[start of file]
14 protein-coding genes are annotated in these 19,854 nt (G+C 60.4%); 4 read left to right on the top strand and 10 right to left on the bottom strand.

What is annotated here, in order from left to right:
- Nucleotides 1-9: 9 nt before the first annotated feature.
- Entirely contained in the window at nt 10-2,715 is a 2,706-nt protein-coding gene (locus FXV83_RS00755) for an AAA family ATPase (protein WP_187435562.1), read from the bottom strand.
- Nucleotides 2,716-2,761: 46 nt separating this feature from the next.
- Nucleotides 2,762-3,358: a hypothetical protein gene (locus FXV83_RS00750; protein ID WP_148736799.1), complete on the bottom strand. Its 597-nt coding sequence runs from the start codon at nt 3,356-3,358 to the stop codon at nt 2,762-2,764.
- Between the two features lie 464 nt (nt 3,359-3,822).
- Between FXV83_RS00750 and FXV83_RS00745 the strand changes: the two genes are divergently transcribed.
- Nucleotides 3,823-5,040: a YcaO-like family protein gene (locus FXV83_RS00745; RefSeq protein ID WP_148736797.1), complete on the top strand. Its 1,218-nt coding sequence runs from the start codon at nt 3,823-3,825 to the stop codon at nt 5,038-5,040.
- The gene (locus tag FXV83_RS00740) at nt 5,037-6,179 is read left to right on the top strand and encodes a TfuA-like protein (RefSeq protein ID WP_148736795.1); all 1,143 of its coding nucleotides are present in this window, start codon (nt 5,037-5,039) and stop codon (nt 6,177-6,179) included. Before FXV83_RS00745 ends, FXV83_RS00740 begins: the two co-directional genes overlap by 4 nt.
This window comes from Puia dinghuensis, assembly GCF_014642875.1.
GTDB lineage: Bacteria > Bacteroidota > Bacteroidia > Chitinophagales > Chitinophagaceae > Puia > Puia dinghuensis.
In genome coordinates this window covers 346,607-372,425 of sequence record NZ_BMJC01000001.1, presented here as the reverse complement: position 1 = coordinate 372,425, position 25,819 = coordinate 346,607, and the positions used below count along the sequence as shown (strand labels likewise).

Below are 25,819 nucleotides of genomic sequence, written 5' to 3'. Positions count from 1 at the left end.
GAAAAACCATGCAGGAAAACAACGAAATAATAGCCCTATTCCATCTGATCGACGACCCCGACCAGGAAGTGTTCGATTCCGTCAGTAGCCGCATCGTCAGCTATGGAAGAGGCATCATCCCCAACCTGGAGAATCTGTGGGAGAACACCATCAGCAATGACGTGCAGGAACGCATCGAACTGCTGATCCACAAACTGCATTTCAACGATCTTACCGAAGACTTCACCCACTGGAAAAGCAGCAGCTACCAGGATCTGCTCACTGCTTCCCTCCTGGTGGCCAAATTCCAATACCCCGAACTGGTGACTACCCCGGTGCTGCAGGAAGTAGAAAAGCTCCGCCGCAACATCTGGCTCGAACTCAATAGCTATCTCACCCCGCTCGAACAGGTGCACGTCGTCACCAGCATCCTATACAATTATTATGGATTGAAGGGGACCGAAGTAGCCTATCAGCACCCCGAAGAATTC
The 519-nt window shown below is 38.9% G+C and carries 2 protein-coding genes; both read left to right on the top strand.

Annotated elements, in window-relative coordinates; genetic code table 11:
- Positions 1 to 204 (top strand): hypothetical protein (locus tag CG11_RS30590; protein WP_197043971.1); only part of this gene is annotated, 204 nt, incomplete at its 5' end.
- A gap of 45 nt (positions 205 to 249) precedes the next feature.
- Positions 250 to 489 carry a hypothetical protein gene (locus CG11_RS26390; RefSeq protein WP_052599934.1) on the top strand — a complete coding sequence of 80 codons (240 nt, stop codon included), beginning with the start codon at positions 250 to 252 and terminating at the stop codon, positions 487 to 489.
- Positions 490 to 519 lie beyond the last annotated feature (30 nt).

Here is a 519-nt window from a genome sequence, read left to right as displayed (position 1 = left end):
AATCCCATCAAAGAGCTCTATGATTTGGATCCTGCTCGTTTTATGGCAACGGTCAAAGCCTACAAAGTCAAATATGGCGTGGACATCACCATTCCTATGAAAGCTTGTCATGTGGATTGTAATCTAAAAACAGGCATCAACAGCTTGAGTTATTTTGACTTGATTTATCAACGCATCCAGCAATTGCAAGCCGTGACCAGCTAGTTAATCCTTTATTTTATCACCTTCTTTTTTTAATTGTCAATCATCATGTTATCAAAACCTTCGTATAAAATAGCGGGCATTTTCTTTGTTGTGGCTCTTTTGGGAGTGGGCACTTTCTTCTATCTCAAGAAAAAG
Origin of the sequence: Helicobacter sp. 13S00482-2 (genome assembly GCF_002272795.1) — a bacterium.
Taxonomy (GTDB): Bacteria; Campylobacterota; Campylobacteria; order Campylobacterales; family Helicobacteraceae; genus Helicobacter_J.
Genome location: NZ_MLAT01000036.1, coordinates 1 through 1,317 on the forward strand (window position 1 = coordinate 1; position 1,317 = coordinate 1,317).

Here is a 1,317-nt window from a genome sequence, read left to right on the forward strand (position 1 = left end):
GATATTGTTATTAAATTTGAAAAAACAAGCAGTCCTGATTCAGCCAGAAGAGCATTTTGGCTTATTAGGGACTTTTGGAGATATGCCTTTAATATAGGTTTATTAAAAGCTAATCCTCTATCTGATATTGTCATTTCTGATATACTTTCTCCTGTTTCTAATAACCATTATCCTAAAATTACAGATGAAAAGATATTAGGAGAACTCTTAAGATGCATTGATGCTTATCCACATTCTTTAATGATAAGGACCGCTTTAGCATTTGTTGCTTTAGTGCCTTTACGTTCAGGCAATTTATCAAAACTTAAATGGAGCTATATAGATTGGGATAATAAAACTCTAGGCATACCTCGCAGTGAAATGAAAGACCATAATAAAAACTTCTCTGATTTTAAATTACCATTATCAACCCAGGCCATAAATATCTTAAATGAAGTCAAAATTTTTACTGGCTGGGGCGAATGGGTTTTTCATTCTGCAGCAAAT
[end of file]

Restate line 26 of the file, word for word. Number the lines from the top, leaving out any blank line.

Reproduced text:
Genome location: NZ_MLAT01000036.1, coordinates 1 through 1,317 on the forward strand (window position 1 = coordinate 1; position 1,317 = coordinate 1,317).